Swimsuit Shopping…..

Last week, after the half marathon, I REALLY wanted to get in a hot tub.  I quickly realized I have no friends with a hot tub and I’m too cheap to pay to go anywhere.  Then I realized, even if I knew someone, I didn’t have a swimming suit.  The last time I bought a swimming suit was last June maybe.  That was 4 pants sizes ago and probably 20 to 30 pounds.  Needless to say, when I tried on my old suit, it wouldn’t hardly stay on my body.

So it’s that time again; the time every woman hates.  I have to go swimsuit shopping.  I have to admit that I was actually really excited about it.  I haven’t tried on swimsuits since I was a kid.  In my fat days, I would just order one and hope for the best.  Since I rarely had to wear it around people, it didn’t really matter how it fit or what it looked like.

But now I have a body that I actually kind of like.  Note the: kind of attached to that sentence.  A lot of people don’t really get it.  Yes I lost a ton of weight.  Yes my pants are 1/4 the size that they used to be.  Yes I feel awesome and confident about myself.  But, that doesn’t mean that I’m happy with how my body looks.  I’ve worked really hard to look how I do but there are some things that hard work is never going to change.  My skin will always be loose.  My stomach will never be flat or a six pack.  My body will never look like a fitness model but it’s my own damn fault.

In some ways I’ve accepted it.  I no longer care about changing my shirt at the gym or wearing more revealing clothing.  I wear tank tops again and shorts even though it shows my loose skin.  I’ve come to accept it in some places. In some ways I don’t care at all and figure it’s other people’s problem if they don’t like it.  But no one really understands it.  It’s hard to find anyone who knows what it’s like to lose 50% of their body.  It’s hard to put in so much work and not feel like my body looks much better. It’s hard to carry around the loose sack of who you used to be.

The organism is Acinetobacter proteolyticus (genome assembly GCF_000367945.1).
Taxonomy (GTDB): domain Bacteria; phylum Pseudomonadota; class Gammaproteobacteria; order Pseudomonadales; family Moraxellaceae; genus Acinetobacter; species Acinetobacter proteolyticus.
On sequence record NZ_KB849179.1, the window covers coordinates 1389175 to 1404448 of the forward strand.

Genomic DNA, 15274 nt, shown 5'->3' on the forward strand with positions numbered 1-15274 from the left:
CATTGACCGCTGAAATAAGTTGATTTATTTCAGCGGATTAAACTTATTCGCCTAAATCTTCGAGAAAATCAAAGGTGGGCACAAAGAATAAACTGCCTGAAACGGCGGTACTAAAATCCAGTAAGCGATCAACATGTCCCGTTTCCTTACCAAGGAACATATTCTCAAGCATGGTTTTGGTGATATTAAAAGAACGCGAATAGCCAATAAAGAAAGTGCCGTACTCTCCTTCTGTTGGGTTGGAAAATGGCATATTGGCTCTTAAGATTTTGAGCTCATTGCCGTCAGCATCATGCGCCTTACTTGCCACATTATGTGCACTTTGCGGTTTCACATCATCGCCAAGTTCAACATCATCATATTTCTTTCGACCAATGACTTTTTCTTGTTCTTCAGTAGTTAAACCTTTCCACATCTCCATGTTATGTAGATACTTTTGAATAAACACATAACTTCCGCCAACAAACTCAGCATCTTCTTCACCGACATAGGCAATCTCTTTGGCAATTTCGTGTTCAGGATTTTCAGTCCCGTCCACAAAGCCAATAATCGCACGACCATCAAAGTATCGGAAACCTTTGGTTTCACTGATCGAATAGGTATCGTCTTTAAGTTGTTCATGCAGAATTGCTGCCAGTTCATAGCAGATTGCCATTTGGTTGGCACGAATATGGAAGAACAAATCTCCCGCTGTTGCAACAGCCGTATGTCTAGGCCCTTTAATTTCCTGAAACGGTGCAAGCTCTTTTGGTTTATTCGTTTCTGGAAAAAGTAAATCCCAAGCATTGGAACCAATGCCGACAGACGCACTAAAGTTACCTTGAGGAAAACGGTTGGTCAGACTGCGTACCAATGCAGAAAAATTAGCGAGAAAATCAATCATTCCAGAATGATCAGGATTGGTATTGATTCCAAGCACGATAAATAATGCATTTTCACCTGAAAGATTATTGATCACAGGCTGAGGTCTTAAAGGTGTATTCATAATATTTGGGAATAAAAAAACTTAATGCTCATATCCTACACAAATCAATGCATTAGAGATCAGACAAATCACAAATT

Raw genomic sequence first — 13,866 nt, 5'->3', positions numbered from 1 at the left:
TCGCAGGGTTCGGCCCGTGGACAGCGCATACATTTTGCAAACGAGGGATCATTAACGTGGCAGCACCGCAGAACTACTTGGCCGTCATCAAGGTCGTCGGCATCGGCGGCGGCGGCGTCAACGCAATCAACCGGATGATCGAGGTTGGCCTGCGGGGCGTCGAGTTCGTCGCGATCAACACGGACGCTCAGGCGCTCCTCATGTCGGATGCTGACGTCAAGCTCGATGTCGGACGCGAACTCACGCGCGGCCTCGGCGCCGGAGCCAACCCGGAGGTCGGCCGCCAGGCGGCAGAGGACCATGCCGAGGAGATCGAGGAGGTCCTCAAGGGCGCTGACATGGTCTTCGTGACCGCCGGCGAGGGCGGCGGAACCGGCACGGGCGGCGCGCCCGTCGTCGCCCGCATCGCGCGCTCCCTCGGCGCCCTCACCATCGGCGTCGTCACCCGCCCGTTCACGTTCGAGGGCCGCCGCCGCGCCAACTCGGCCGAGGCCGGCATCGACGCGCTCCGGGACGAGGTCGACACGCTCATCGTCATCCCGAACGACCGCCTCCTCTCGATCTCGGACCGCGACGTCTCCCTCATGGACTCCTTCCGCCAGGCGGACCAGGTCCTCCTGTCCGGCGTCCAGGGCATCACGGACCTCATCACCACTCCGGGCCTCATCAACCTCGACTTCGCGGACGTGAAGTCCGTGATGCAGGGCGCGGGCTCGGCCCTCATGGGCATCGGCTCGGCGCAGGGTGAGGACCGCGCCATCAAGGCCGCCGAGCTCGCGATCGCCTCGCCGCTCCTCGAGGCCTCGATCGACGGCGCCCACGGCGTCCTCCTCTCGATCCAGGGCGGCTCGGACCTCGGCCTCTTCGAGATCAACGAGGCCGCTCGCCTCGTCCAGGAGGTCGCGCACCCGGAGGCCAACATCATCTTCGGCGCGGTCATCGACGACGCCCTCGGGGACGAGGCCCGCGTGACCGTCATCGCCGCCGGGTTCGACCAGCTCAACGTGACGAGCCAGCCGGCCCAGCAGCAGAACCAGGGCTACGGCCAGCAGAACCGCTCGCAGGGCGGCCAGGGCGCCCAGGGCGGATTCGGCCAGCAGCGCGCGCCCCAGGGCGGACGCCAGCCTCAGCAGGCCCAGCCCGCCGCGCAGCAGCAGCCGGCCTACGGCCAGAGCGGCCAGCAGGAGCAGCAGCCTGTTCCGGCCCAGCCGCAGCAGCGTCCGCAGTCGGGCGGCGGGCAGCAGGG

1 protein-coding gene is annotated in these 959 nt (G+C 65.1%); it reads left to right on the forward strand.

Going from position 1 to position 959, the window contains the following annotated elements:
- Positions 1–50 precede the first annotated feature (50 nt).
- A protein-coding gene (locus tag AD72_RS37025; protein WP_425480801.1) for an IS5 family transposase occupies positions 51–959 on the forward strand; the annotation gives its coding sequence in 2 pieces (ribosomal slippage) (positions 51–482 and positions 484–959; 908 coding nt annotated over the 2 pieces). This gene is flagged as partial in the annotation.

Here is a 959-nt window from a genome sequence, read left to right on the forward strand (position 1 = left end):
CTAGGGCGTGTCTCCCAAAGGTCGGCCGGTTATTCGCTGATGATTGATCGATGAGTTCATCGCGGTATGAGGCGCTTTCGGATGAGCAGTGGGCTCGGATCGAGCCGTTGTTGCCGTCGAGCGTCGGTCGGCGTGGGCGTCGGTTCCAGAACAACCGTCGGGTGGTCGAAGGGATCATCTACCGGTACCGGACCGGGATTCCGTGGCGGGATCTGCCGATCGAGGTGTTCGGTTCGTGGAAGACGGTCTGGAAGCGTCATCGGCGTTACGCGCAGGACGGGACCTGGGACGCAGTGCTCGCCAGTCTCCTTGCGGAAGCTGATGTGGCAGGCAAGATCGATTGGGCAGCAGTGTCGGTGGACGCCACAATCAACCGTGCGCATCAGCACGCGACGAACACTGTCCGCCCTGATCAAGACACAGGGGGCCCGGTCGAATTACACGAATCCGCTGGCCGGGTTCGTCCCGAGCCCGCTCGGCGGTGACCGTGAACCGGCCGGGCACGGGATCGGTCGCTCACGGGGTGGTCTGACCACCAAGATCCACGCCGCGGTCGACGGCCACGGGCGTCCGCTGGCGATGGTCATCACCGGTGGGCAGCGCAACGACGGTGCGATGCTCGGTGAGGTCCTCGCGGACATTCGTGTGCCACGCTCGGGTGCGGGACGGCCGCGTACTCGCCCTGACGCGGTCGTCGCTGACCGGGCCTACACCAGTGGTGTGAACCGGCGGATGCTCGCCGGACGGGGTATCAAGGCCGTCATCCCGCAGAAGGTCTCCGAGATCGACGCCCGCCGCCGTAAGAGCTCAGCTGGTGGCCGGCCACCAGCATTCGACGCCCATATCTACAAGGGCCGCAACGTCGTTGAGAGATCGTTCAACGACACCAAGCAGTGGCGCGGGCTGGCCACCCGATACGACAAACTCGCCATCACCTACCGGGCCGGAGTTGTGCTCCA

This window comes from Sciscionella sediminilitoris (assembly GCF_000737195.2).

But it’s time to put that to rest.  I’m trying to care less, but it’s hard.  Someday I’ll have skin surgery but I still won’t look perfect.  I’ll forever carry around who I used to be.  It’s hard to realize that no matter how fit I stay for the rest of my life, there will always have been a morbidly obese version of me.  Some people will always know what I used to look like.  Other people only know me now and can’t imagine what that was like.

I have no before and after swim suit shot.  I don’t think a photo of me exists in my swim suit before.  I think today I might have taken the only ones that exist!  But here goes.  I’m going to post a photo of myself in a bathing suit!  I didn’t buy it because I didn’t like how it fit.  I even tried on a bikini just because I could.  Those photos I’ll keep for myself.  Here’s my purpose in posting this photo: My body isn’t perfect.  Even after meeting all of my fitness and health goals, there are still things I want to change.  There are other things that will never change.  But I’ll continue to love myself, push myself and try to accept the body that I have.


Tips for Running in PAINT

On April 25th, I ran the Graffiti Run in Denver.  My friends and I had picked out this race months in advance because we had always wanted to do one.

What is the Graffiti Race?

There are many races like the graffiti run and they are mostly all the same.  Everyone wears white and you throw ‘paint’ before you run, while you run, and after.  If you are hoping to get in and out of this race and be clean, you SHOULD NOT attend.  The paint is more like chalk dust that gets everywhere. It was very fun in the moment, not so fun afterwards.

The Race

My friend, Thomas Elio, and I have have both been training for the Colfax Half Marathon.  So when I signed up for this race, so did he.  We trash talked about it for weeks of who would win.  11174869_10206763837365113_7163818040745858356_nWe also went with my friend Melissa and her hubby.  My hubby was demoted to photographer since he injured his foot.  He was SUPER disappointed not to run with the rest of us. The race was at Mile High Stadium in Denver through the parking lot.  Parking sucked!